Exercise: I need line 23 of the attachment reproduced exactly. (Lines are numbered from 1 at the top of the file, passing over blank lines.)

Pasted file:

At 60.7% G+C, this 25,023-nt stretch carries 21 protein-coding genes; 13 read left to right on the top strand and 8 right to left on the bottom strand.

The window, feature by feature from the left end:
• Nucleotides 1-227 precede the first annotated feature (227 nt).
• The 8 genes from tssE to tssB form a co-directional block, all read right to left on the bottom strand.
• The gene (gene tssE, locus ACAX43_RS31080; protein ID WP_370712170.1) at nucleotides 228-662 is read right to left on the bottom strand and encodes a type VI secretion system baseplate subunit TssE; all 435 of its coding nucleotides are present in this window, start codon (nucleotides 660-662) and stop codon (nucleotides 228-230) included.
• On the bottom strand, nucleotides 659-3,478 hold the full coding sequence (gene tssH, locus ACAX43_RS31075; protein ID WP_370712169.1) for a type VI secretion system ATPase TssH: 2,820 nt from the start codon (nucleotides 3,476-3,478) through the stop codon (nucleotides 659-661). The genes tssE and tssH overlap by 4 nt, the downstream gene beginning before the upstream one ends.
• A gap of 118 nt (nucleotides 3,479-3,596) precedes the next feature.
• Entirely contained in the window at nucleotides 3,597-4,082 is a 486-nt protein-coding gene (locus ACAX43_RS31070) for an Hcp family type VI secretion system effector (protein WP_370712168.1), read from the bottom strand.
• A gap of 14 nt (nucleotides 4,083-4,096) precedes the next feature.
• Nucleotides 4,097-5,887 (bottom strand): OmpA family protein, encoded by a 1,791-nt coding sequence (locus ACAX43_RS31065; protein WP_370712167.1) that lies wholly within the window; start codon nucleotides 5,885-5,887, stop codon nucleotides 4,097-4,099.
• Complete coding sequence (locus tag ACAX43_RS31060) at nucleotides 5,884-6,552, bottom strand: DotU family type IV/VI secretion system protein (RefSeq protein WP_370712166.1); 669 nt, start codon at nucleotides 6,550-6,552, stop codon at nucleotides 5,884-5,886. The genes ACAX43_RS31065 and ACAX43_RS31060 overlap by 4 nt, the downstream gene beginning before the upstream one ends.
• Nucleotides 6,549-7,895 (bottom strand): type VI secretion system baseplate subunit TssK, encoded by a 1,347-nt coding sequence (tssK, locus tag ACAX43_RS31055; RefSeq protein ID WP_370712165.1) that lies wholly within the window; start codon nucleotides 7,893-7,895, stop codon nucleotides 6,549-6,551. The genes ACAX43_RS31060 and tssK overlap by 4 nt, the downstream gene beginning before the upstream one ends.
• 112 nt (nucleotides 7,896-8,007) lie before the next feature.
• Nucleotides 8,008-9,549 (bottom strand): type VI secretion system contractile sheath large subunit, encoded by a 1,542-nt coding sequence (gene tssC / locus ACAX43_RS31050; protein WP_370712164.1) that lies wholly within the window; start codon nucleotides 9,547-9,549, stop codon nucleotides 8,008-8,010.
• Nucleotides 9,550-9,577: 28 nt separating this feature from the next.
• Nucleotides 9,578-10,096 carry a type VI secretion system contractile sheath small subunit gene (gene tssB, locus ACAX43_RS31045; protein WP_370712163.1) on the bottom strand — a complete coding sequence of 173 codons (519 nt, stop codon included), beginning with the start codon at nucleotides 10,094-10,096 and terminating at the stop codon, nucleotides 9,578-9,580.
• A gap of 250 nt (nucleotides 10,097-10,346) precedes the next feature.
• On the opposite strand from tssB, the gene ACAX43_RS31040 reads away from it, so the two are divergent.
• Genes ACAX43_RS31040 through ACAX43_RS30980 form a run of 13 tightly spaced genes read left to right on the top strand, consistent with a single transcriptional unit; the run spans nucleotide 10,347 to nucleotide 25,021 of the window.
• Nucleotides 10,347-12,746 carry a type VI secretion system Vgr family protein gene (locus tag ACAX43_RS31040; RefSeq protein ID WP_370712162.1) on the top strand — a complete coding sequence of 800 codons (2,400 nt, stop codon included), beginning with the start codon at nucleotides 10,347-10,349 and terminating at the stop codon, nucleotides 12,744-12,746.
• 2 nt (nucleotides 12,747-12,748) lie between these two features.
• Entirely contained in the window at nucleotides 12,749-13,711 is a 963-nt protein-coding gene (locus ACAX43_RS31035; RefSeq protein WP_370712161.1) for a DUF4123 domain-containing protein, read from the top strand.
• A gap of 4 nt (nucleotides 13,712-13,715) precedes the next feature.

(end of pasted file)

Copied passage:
• A gap of 4 nt (nucleotides 13,712-13,715) precedes the next feature.